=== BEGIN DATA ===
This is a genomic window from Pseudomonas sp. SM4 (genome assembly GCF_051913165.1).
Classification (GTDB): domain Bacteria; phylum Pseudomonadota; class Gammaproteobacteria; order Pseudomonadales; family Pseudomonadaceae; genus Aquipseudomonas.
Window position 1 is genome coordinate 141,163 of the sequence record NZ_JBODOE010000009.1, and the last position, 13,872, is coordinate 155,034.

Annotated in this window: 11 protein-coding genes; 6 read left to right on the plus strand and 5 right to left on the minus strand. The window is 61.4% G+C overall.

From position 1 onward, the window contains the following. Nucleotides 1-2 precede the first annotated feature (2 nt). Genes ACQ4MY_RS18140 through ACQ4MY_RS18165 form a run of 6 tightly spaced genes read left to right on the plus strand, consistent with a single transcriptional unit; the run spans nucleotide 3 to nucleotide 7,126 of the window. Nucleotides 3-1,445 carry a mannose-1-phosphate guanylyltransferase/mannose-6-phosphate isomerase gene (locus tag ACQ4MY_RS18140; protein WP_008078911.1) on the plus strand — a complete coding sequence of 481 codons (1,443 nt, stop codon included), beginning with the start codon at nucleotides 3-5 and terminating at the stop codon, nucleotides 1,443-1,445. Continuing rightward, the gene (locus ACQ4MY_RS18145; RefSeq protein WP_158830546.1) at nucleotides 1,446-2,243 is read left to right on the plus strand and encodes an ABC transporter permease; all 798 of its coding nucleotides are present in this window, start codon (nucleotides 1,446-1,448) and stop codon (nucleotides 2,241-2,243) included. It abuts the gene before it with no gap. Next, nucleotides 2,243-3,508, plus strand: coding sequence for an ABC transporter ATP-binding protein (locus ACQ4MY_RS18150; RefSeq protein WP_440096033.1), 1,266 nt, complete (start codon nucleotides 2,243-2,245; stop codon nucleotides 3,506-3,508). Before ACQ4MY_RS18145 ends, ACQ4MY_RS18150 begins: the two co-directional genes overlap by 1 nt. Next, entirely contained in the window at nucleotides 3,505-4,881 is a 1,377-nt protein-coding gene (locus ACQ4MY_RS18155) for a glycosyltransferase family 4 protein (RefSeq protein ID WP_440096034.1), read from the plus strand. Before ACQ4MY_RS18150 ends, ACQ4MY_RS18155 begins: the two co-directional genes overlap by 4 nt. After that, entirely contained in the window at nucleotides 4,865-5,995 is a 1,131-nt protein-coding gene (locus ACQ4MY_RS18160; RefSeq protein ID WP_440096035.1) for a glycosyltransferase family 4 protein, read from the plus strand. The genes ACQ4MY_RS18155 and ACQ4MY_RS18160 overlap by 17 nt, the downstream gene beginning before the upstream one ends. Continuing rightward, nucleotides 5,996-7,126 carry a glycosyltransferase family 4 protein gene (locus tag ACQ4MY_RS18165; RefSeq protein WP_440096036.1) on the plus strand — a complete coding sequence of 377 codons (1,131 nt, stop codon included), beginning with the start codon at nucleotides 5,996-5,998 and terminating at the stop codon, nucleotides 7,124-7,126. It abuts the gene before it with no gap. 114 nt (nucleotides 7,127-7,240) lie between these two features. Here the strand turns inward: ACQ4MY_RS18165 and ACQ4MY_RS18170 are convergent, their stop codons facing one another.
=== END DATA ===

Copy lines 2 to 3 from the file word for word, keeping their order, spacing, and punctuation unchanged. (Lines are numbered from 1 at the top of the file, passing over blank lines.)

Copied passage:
Classification (GTDB): domain Bacteria; phylum Pseudomonadota; class Gammaproteobacteria; order Pseudomonadales; family Pseudomonadaceae; genus Aquipseudomonas.
Window position 1 is genome coordinate 141,163 of the sequence record NZ_JBODOE010000009.1, and the last position, 13,872, is coordinate 155,034.